After a few seemingly random stops and assignments, the duo stumble upon increasingly grotesque and serious crimes, escalating from child endangerment and human trafficking to mass murders and drug cartels.
The reason the “cinematography” consisted of hand held cameras and lenses attached to the officers’ uniforms is the story line that Gyllenhaal’s character is documenting his police duties for a film class he is enrolled in.
This strategy made the film appear more realistic, and some shots even mirrored that of an action packed video game!
Jaw-dropping surprises are increasingly rare in modern day cinema, yet such unbelievable moments and twists are abundant throughout the evenly-paced film.
The violence is graphic and the language is foul, but this gritty sleeper sustains one shocking moment after another, keeping the viewer intensely interested and gasping from the heart-pounding sequence of events.
You Are in This Movie Too?
Anna Kendrick as Janet
America Ferrera as Orozco
12 12 / 2012
movie-hook asked: This isn't actually a question, but I found your blog the other day, and read a couple reviews. I agree with a lot of your observations & enjoy your writing. Just wanted to send some kind words, hope you don't stop writing.
Thank you for the kind words - this comment really brightened my day :)
11 12 / 2012
Although the 2012 action movie “Flight” begins with a frightfully realistic plane crash, and boasts Denzel Washington in front of the camera and Robert Zemeckis in the director’s chair, the film crash lands in more ways than one, and remains as merely a fleeting flick in my cinematic memory bank.
Clocking in at an unnecessarily long 2 hours and 18 minutes, “Flight” glides on a plot focused on Washington’s Captain Whip Whitaker, an airplane pilot who miraculously lands a malfunctioned craft, yet runs into trouble when it is publicly discovered that he was not only drunk while flying the plane, but had cocaine in his system as well.
And so begins the struggle of Whitaker, and also begins the dislike ability of the flawed man.
In great films, a damaged leading man or woman may come with his or her faults, but along the way the audience is introduced to endearing characteristics that make the viewers root for the protagonist’s betterment and evolution.
Unfortunately, the alcoholic Whitaker provides little to no redeemable qualities, making Washington’s character nearly impossible to root for.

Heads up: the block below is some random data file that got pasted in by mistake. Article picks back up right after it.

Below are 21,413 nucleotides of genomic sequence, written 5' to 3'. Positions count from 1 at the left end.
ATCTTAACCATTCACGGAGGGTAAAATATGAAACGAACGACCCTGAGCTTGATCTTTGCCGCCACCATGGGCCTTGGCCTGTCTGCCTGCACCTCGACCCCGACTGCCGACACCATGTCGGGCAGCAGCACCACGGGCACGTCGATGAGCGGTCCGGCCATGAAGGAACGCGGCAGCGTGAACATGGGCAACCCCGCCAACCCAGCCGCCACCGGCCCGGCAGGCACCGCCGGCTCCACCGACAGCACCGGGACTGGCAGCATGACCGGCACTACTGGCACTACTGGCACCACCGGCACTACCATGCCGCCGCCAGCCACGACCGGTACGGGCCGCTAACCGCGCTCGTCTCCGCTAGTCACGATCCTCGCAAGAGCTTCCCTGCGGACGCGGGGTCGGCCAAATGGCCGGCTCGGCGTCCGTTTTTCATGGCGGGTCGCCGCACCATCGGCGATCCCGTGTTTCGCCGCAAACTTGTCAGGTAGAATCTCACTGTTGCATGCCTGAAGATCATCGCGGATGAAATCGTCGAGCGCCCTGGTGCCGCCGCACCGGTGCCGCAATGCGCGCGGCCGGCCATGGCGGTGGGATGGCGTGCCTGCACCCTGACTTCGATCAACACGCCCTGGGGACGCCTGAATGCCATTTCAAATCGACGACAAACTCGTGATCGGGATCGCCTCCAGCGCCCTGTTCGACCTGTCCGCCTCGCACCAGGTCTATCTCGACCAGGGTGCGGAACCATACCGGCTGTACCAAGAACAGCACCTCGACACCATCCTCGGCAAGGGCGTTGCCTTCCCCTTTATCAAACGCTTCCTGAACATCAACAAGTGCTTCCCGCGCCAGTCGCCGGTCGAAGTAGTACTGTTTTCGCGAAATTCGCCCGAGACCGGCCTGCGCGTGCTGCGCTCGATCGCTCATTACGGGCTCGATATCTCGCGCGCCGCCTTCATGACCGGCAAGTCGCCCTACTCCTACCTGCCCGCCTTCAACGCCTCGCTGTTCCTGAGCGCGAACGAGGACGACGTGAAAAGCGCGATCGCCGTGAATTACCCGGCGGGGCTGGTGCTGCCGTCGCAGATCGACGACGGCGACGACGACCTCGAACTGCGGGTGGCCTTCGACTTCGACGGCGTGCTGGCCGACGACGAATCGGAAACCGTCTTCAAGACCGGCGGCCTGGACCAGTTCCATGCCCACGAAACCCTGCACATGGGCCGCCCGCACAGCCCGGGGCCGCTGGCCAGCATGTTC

Though technically well made and admirably acted, “Flight’s” extensive running time and odious main character make it one tailspin of a tale.
11 12 / 2012
1994’s “The Lion King” may have perfected the circle of life, but 2012’s “Looper” perfected the loop.
Joseph Gordon-Levitt continues his rule of the king of 2012’s cinema as young Joe, a hit man living in 2044, who murders men sent from 2074, a year when time travel has been invented, but illegalized.
The mob sends the men back to 2044, where Joe and other loopers kill the individuals and dispose of their arguably inexistent bodies.
The plot thickens for Joe, however, when he must close his personal loop, and arrives face to face with his own face. In other words, Joe’s latest target is himself, from the future.
This futuristic thriller may be advertised as a time traveling Sci-Fi flick, and while it is very much based in science fiction, its plot, and even its characters, do not focus on the time traveling aspect of the film.
Instead, “Looper” explored themes such as fate and consequences, and actually takes a very interesting turn, involving prophecies and telekinesis, two features untouched in the trailers.
The pulse-pounder also experiments with makeup and effects, in which Gordon-Levitt plays a young Bruce Willis.
This is at first distracting, but the talented young star entertainingly and fairly accurately embodies Willis’s saunter, and Gordon-Levitt even vocalizes the seasoned actor’s tendency to quickly inhale before uttering a tight-lipped line.
“Looper” is an edge-of-the-seat type of ride, demonstrating palpable performances by Gordon-Levitt, Emily Blunt and Pierce Gagnon.
11 12 / 2012
One may be surprised that a campy, independent comedy made in 1999 is actually a fabulous example of an ironical and observational examination on sexual orientation – oh, and Eddie Cibrian rocks some short shorts too.
“But I’m a Cheerleader” exaggerates gender roles and how society has defined what men and women are meant to do throughout the centuries, all within a hyperbolized environment centered on a small camp in suburban America where homosexual teens are sent to be “fixed.”